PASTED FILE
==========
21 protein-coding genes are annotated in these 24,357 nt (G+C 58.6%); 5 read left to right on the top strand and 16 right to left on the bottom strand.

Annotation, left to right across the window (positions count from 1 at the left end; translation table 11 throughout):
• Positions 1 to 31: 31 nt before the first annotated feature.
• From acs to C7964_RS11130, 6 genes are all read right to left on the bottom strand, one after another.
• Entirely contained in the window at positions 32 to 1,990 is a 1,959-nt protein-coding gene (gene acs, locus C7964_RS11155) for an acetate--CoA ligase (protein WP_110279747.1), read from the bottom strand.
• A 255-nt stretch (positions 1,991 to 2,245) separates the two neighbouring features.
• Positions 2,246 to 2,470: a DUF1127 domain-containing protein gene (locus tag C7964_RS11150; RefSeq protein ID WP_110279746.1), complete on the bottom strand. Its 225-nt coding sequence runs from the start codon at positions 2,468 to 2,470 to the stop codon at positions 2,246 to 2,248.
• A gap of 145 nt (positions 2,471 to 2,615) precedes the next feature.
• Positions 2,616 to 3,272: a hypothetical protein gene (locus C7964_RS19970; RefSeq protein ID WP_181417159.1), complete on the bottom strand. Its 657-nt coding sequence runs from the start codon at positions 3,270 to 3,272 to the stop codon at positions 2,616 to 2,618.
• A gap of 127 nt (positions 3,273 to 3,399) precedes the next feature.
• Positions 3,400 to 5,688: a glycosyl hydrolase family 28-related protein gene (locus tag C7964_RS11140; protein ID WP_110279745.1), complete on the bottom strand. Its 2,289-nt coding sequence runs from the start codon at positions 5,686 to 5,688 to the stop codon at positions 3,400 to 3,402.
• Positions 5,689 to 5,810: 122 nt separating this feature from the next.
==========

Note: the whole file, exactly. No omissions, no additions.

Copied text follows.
21 protein-coding genes are annotated in these 24,357 nt (G+C 58.6%); 5 read left to right on the top strand and 16 right to left on the bottom strand.

Annotation, left to right across the window (positions count from 1 at the left end; translation table 11 throughout):
• Positions 1 to 31: 31 nt before the first annotated feature.
• From acs to C7964_RS11130, 6 genes are all read right to left on the bottom strand, one after another.
• Entirely contained in the window at positions 32 to 1,990 is a 1,959-nt protein-coding gene (gene acs, locus C7964_RS11155) for an acetate--CoA ligase (protein WP_110279747.1), read from the bottom strand.
• A 255-nt stretch (positions 1,991 to 2,245) separates the two neighbouring features.
• Positions 2,246 to 2,470: a DUF1127 domain-containing protein gene (locus tag C7964_RS11150; RefSeq protein ID WP_110279746.1), complete on the bottom strand. Its 225-nt coding sequence runs from the start codon at positions 2,468 to 2,470 to the stop codon at positions 2,246 to 2,248.
• A gap of 145 nt (positions 2,471 to 2,615) precedes the next feature.
• Positions 2,616 to 3,272: a hypothetical protein gene (locus C7964_RS19970; RefSeq protein ID WP_181417159.1), complete on the bottom strand. Its 657-nt coding sequence runs from the start codon at positions 3,270 to 3,272 to the stop codon at positions 2,616 to 2,618.
• A gap of 127 nt (positions 3,273 to 3,399) precedes the next feature.
• Positions 3,400 to 5,688: a glycosyl hydrolase family 28-related protein gene (locus tag C7964_RS11140; protein ID WP_110279745.1), complete on the bottom strand. Its 2,289-nt coding sequence runs from the start codon at positions 5,686 to 5,688 to the stop codon at positions 3,400 to 3,402.
• Positions 5,689 to 5,810: 122 nt separating this feature from the next.